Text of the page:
In the 18 months of Trump's presidency, the White House has searched for ways to keep struggling coal and nuclear plants online, proposed greatly expanding offshore drilling, attempted to reduce emissions restrictions on oil and gas drilling, and has given more flexibility to how states handle the waste of coal plants.
Thus far, the battle over energy efficiency has been largely relegated to the appliance standards the Administration has balked at finalizing. But that may soon change.
"This is huge. Bigger than big," said Noah Horowitz, director of the Center for Energy Efficiency Standards at the Natural Resources Defense Council. "There are about 50 sockets in every home, and there are still billions of inefficient light bulbs in them."
Once the inefficient halogens and incandescent bulbs are replaced, Horowitz said the more-efficient LEDs will result in about $22 billion in annual savings
6 billion sockets
Congress and President Bush enacted minimum energy efficiency standards for light bulbs in 2007, with the first standards effective in 2012. Then last year, the Department of Energy widened the range of light bulbs that must comply with the second set of standards set to go into effect in 2020.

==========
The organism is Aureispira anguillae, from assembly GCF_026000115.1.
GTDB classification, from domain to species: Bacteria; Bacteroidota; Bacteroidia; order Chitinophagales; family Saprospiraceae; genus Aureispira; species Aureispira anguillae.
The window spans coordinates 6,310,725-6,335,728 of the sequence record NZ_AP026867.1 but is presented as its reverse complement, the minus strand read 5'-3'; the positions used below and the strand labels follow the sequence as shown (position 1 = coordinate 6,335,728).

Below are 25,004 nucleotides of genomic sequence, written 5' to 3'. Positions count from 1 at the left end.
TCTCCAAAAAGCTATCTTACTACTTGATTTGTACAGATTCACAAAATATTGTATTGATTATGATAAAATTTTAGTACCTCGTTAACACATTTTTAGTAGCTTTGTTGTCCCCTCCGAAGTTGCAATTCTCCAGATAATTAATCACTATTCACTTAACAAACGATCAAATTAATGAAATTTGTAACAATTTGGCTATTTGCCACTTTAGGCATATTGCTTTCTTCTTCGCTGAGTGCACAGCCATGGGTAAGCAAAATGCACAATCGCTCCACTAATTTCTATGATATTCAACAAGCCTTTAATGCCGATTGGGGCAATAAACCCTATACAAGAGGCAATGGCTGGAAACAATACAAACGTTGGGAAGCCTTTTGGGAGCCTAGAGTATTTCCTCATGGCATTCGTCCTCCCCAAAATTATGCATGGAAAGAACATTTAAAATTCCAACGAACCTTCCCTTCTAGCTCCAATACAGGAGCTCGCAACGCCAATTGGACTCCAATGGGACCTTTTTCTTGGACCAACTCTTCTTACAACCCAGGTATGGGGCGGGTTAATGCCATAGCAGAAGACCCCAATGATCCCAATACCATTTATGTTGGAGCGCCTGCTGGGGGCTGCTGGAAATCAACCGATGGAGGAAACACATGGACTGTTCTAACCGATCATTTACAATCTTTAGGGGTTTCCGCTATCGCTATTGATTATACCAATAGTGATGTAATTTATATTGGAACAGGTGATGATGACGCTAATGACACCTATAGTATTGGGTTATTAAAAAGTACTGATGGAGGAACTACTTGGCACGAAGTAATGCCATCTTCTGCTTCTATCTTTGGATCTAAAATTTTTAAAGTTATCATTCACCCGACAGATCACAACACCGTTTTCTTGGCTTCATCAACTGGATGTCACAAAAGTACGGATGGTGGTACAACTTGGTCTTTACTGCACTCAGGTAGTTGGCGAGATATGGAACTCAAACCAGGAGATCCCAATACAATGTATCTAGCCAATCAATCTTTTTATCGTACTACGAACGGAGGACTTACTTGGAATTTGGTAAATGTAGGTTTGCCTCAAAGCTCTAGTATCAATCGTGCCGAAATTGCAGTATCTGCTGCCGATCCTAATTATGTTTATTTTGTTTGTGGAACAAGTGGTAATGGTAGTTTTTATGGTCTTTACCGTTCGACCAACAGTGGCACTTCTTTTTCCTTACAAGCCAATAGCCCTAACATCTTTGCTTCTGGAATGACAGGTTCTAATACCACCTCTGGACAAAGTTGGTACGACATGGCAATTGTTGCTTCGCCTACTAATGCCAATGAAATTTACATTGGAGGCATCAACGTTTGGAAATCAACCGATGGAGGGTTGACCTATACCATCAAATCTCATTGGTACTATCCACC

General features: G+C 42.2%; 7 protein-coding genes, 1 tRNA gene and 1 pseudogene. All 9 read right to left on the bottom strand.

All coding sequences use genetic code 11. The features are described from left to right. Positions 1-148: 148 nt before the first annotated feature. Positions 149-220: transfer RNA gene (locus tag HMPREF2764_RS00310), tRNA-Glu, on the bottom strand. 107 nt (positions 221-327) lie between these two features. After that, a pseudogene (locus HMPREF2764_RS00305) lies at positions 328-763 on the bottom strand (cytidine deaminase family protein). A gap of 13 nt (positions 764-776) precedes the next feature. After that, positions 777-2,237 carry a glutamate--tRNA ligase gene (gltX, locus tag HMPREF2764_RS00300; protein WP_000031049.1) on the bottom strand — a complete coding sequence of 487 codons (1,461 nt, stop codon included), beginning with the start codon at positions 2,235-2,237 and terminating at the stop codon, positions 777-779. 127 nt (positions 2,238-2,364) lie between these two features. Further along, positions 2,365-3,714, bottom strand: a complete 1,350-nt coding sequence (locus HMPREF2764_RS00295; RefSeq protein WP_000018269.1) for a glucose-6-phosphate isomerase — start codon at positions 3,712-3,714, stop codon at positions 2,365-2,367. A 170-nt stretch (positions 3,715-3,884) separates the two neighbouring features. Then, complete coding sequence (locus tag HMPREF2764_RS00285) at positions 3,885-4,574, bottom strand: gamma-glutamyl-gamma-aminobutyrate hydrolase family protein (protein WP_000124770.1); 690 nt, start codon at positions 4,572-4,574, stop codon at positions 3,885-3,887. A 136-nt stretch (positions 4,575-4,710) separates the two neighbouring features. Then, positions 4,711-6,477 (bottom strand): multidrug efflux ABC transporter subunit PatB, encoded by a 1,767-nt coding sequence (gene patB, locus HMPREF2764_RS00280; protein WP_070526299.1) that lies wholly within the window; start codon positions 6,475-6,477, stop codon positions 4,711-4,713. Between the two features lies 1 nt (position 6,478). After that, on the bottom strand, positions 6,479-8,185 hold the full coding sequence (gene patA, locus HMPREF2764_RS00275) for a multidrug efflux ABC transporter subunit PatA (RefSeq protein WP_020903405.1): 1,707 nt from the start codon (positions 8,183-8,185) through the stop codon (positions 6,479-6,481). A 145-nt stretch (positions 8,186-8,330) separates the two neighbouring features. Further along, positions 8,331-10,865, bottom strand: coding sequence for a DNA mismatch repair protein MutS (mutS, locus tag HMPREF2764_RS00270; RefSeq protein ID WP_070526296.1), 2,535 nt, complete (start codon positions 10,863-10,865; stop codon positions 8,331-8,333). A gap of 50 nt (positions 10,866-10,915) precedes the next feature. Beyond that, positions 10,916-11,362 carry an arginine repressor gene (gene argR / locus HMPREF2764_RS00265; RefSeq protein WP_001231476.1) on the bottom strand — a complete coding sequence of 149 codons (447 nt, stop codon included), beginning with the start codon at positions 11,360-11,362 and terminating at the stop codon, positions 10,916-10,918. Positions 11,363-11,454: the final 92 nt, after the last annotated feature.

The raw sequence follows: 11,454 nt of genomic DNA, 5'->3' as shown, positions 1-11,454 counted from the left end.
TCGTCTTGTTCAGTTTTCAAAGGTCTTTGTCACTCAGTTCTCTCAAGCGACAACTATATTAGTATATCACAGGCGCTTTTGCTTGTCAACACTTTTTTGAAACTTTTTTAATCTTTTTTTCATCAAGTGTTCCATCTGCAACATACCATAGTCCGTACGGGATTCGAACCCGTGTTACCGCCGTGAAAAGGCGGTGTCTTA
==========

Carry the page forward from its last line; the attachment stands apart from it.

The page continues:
The first stage of light bulb standards applied only to the standard bulbs found in virtually every home, and required energy savings of 25% to 30% compared to traditional incandescent bulbs.
According to ASAP and ACEEE, the new batch of standards will cover a wider range of bulbs and will deliver significant additional savings — particularly given the scale of the market. There are more than six billion light bulb sockets in U.S homes, the groups say, and the second phase of standards would save a typical household about $180 per year by 2025 — similar to customers getting two or three months of free electricity, deLaski points out.
On a cumulative, national basis, consumers will realize more than $665 billion in electricity bill savings by 2050 as a result of the higher standards, according to an ASAP analysis.
But last year a group representing light bulb manufacturers, the National Electrical Manufacturers Association (NEMA), sued DOE and called for the government to implement "economically justified" standards and to not artificially accelerate the transition to LED bubs.